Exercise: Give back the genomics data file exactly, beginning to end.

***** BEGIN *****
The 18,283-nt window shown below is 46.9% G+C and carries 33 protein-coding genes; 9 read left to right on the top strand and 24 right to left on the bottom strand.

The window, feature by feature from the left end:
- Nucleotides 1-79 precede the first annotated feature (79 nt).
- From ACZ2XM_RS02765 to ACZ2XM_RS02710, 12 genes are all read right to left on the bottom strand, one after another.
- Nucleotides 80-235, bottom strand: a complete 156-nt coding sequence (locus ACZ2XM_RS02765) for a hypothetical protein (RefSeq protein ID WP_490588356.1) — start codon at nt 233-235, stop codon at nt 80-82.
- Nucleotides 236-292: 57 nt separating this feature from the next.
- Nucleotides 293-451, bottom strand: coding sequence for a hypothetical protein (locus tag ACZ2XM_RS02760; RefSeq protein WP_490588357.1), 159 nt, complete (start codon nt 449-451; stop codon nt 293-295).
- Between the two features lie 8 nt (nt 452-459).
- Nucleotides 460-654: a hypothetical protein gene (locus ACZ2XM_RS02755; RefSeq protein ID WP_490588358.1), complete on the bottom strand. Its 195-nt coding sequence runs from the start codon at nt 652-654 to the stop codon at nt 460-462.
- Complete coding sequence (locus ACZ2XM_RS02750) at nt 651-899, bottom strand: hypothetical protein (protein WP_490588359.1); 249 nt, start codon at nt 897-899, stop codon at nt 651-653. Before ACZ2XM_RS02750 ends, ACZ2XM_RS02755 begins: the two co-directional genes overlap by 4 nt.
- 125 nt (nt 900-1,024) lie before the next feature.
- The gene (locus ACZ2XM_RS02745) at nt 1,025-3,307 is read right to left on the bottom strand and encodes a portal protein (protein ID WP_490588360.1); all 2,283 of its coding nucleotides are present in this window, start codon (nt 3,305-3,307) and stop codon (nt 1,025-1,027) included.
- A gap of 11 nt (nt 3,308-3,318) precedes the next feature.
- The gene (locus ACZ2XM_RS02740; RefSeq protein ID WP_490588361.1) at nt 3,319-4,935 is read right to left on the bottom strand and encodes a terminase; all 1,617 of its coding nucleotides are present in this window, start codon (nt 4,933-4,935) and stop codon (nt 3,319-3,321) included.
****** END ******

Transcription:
The 18,283-nt window shown below is 46.9% G+C and carries 33 protein-coding genes; 9 read left to right on the top strand and 24 right to left on the bottom strand.

The window, feature by feature from the left end:
- Nucleotides 1-79 precede the first annotated feature (79 nt).
- From ACZ2XM_RS02765 to ACZ2XM_RS02710, 12 genes are all read right to left on the bottom strand, one after another.
- Nucleotides 80-235, bottom strand: a complete 156-nt coding sequence (locus ACZ2XM_RS02765) for a hypothetical protein (RefSeq protein ID WP_490588356.1) — start codon at nt 233-235, stop codon at nt 80-82.
- Nucleotides 236-292: 57 nt separating this feature from the next.
- Nucleotides 293-451, bottom strand: coding sequence for a hypothetical protein (locus tag ACZ2XM_RS02760; RefSeq protein WP_490588357.1), 159 nt, complete (start codon nt 449-451; stop codon nt 293-295).
- Between the two features lie 8 nt (nt 452-459).
- Nucleotides 460-654: a hypothetical protein gene (locus ACZ2XM_RS02755; RefSeq protein ID WP_490588358.1), complete on the bottom strand. Its 195-nt coding sequence runs from the start codon at nt 652-654 to the stop codon at nt 460-462.
- Complete coding sequence (locus ACZ2XM_RS02750) at nt 651-899, bottom strand: hypothetical protein (protein WP_490588359.1); 249 nt, start codon at nt 897-899, stop codon at nt 651-653. Before ACZ2XM_RS02750 ends, ACZ2XM_RS02755 begins: the two co-directional genes overlap by 4 nt.
- 125 nt (nt 900-1,024) lie before the next feature.
- The gene (locus ACZ2XM_RS02745) at nt 1,025-3,307 is read right to left on the bottom strand and encodes a portal protein (protein ID WP_490588360.1); all 2,283 of its coding nucleotides are present in this window, start codon (nt 3,305-3,307) and stop codon (nt 1,025-1,027) included.
- A gap of 11 nt (nt 3,308-3,318) precedes the next feature.
- The gene (locus ACZ2XM_RS02740; RefSeq protein ID WP_490588361.1) at nt 3,319-4,935 is read right to left on the bottom strand and encodes a terminase; all 1,617 of its coding nucleotides are present in this window, start codon (nt 4,933-4,935) and stop codon (nt 3,319-3,321) included.